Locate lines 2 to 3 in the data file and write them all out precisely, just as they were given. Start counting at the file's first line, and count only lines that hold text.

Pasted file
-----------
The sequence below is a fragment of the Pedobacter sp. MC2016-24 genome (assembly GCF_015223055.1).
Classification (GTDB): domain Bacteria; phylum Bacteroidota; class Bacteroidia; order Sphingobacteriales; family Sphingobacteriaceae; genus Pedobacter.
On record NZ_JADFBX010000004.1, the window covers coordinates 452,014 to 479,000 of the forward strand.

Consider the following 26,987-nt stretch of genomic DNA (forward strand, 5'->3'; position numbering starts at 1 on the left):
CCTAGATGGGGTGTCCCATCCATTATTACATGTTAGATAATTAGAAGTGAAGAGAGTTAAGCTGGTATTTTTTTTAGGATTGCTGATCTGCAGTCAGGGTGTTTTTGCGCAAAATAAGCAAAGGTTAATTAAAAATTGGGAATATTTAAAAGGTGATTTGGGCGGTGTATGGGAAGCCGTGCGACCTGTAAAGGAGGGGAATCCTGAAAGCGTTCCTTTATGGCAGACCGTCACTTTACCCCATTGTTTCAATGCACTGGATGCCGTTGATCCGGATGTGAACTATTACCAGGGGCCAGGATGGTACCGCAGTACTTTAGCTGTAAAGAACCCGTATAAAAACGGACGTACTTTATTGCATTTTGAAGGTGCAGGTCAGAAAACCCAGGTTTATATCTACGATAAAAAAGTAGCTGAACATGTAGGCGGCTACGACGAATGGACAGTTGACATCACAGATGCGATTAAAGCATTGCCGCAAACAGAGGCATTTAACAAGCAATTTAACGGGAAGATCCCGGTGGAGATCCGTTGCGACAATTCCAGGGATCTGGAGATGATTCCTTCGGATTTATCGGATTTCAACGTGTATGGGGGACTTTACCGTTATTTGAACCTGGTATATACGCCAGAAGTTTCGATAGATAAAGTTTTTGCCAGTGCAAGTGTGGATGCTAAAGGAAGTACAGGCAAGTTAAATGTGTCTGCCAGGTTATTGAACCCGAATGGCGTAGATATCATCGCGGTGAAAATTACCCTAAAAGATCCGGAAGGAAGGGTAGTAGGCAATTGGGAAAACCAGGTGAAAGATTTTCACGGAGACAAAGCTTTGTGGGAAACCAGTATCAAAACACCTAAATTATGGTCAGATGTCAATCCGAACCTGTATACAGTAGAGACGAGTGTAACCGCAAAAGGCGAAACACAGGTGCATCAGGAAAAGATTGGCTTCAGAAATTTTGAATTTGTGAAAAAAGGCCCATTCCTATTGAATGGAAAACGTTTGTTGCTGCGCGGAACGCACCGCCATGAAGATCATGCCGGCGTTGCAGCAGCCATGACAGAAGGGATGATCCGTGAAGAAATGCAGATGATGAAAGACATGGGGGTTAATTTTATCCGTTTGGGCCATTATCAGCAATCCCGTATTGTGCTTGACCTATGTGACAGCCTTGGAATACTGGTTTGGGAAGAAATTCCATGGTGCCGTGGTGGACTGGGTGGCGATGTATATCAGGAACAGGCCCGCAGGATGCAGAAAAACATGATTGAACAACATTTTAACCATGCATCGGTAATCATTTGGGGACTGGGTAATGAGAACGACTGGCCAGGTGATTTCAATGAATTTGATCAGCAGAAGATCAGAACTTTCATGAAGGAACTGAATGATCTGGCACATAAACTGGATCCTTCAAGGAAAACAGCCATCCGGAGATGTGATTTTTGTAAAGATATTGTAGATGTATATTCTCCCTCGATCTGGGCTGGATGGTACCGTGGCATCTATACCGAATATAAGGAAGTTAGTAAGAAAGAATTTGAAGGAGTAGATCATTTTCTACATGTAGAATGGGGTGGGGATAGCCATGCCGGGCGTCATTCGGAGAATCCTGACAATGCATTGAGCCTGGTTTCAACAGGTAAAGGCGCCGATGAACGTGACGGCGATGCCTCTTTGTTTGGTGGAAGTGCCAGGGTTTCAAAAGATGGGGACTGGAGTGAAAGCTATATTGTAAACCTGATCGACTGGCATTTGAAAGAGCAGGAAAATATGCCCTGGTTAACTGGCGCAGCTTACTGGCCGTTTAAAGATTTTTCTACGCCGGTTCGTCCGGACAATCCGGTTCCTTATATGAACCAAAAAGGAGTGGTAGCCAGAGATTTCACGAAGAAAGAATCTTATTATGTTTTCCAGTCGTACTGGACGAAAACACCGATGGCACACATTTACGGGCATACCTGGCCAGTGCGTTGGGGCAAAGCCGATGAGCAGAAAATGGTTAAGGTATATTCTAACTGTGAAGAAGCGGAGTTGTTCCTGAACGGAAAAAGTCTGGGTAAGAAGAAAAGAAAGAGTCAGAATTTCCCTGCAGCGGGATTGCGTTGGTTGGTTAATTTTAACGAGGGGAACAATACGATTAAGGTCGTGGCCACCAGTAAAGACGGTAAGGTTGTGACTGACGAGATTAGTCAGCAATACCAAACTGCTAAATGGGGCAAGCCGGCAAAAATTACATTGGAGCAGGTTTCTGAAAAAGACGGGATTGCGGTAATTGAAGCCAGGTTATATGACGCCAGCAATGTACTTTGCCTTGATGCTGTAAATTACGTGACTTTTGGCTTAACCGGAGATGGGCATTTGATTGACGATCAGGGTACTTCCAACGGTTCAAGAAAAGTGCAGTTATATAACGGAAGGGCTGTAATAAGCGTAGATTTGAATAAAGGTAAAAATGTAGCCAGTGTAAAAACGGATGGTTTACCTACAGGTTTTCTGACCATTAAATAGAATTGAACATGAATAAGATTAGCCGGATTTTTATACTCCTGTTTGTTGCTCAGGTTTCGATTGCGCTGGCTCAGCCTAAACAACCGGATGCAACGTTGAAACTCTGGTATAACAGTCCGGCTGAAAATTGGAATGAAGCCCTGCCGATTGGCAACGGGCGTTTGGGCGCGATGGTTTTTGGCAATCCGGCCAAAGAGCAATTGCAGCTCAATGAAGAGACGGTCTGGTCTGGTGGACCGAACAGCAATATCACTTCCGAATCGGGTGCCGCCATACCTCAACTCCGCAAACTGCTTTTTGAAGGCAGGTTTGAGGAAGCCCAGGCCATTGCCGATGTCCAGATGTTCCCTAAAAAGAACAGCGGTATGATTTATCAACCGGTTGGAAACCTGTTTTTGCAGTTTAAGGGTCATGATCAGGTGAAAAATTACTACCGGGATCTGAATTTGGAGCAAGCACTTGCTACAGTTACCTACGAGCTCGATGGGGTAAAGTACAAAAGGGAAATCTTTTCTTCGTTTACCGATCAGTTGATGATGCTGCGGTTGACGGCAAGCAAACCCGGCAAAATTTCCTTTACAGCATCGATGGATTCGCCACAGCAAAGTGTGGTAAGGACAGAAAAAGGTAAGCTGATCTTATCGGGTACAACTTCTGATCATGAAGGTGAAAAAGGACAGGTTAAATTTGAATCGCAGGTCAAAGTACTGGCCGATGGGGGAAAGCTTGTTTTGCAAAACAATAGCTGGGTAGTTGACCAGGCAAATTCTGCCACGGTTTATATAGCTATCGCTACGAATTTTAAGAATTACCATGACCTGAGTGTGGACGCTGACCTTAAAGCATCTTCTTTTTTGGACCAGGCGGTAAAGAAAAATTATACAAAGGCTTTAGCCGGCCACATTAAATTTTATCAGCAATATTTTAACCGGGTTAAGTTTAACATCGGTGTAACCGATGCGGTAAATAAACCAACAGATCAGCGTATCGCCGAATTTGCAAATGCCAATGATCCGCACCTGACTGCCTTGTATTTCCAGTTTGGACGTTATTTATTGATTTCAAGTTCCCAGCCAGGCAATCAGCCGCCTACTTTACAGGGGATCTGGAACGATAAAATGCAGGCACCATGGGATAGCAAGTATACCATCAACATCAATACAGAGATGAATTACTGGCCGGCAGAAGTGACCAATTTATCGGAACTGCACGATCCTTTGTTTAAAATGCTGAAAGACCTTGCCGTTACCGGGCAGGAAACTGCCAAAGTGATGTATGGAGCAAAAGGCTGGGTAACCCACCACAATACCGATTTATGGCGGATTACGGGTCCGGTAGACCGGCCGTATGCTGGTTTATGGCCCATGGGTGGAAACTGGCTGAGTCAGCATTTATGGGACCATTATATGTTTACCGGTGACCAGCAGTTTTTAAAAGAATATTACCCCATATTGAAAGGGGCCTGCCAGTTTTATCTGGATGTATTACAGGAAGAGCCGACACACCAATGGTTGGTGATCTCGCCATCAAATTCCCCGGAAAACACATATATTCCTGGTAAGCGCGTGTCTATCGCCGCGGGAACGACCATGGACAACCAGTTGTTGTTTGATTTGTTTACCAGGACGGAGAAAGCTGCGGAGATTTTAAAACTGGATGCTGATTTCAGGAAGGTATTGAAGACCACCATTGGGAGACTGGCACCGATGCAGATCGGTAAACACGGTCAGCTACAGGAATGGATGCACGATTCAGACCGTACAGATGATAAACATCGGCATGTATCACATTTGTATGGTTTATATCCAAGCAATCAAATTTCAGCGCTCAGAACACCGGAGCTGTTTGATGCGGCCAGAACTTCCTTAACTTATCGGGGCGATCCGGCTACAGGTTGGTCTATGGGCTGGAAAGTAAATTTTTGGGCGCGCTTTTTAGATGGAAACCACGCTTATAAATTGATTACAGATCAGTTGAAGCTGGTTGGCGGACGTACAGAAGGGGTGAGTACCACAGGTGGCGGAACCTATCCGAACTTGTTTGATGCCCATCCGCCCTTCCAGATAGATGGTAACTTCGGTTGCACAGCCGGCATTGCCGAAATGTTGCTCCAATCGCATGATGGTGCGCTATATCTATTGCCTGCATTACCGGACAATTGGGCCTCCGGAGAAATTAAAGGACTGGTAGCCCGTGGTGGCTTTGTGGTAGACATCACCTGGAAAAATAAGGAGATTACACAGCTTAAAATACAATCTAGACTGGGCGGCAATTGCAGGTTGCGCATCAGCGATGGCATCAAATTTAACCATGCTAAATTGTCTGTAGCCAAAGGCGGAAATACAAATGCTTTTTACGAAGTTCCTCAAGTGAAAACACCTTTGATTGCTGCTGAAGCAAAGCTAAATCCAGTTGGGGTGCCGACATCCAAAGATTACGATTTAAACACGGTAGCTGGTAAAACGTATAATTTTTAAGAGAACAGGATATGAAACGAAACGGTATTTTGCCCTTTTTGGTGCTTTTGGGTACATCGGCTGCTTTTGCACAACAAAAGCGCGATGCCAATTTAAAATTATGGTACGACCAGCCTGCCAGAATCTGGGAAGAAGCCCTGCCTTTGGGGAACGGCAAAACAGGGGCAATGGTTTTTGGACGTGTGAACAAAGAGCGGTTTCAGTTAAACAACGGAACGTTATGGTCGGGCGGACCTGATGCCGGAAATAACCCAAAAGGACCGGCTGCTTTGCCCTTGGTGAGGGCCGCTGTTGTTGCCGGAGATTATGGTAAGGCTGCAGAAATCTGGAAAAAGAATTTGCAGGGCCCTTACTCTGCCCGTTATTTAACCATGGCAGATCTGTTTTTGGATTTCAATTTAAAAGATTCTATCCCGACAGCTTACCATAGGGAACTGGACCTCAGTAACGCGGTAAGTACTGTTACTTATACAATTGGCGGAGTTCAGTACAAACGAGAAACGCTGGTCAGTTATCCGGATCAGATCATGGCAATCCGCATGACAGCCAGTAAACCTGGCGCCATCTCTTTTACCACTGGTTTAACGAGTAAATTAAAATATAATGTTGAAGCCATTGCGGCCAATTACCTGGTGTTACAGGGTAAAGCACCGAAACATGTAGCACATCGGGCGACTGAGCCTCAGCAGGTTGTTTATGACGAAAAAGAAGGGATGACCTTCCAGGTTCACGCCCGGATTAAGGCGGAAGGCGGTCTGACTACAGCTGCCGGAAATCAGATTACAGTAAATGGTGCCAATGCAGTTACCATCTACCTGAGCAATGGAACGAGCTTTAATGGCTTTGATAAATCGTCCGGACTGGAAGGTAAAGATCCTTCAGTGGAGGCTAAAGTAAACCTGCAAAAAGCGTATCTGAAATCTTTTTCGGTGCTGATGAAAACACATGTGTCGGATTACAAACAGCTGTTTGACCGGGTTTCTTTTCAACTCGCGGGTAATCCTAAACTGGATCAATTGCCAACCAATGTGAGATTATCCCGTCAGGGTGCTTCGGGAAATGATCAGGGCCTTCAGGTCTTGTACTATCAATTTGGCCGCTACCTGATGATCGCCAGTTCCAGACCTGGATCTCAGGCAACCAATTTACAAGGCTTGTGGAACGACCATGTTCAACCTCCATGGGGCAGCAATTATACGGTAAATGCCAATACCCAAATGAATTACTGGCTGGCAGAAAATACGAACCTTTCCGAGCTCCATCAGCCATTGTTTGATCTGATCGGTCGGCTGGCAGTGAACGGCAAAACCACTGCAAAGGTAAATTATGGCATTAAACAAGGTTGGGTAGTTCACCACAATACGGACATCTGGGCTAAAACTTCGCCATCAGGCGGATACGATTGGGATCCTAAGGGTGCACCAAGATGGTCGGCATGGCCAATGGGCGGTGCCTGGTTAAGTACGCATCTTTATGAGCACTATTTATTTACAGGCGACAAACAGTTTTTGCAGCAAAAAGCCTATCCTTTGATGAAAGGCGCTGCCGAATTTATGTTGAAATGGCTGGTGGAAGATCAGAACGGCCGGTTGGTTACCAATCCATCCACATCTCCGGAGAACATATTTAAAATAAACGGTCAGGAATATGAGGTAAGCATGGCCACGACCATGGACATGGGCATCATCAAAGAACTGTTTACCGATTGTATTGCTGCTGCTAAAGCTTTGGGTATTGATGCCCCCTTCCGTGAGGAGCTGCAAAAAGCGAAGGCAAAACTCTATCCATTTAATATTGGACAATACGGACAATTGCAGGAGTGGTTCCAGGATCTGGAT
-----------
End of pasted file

Classification (GTDB): domain Bacteria; phylum Bacteroidota; class Bacteroidia; order Sphingobacteriales; family Sphingobacteriaceae; genus Pedobacter.
On record NZ_JADFBX010000004.1, the window covers coordinates 452,014 to 479,000 of the forward strand.